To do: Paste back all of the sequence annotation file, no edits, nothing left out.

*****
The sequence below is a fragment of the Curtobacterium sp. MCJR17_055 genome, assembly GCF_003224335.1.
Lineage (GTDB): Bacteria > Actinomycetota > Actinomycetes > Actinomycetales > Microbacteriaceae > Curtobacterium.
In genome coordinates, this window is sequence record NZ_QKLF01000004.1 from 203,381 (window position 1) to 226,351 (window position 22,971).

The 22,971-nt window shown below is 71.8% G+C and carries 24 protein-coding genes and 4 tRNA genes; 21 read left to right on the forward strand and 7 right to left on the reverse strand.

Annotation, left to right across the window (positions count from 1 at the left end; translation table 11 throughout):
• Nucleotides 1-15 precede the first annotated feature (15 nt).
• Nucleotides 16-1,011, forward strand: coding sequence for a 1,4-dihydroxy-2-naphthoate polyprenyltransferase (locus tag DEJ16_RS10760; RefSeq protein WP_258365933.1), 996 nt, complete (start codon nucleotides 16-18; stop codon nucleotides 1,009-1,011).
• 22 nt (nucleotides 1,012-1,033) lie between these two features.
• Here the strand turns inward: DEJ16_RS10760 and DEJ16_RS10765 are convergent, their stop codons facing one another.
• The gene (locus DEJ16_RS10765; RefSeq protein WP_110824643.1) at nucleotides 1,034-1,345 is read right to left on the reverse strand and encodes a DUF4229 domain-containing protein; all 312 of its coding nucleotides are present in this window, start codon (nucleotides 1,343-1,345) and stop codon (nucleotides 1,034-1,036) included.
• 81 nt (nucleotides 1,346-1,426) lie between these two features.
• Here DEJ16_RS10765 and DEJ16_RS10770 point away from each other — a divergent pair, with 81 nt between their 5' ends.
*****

The sequence below is a fragment of the Curtobacterium sp. MCJR17_055 genome, assembly GCF_003224335.1.
Lineage (GTDB): Bacteria > Actinomycetota > Actinomycetes > Actinomycetales > Microbacteriaceae > Curtobacterium.
In genome coordinates, this window is sequence record NZ_QKLF01000004.1 from 203,381 (window position 1) to 226,351 (window position 22,971).

The 22,971-nt window shown below is 71.8% G+C and carries 24 protein-coding genes and 4 tRNA genes; 21 read left to right on the forward strand and 7 right to left on the reverse strand.

Annotation, left to right across the window (positions count from 1 at the left end; translation table 11 throughout):
• Nucleotides 1-15 precede the first annotated feature (15 nt).
• Nucleotides 16-1,011, forward strand: coding sequence for a 1,4-dihydroxy-2-naphthoate polyprenyltransferase (locus tag DEJ16_RS10760; RefSeq protein WP_258365933.1), 996 nt, complete (start codon nucleotides 16-18; stop codon nucleotides 1,009-1,011).
• 22 nt (nucleotides 1,012-1,033) lie between these two features.
• Here the strand turns inward: DEJ16_RS10760 and DEJ16_RS10765 are convergent, their stop codons facing one another.
• The gene (locus DEJ16_RS10765; RefSeq protein WP_110824643.1) at nucleotides 1,034-1,345 is read right to left on the reverse strand and encodes a DUF4229 domain-containing protein; all 312 of its coding nucleotides are present in this window, start codon (nucleotides 1,343-1,345) and stop codon (nucleotides 1,034-1,036) included.
• 81 nt (nucleotides 1,346-1,426) lie between these two features.
• Here DEJ16_RS10765 and DEJ16_RS10770 point away from each other — a divergent pair, with 81 nt between their 5' ends.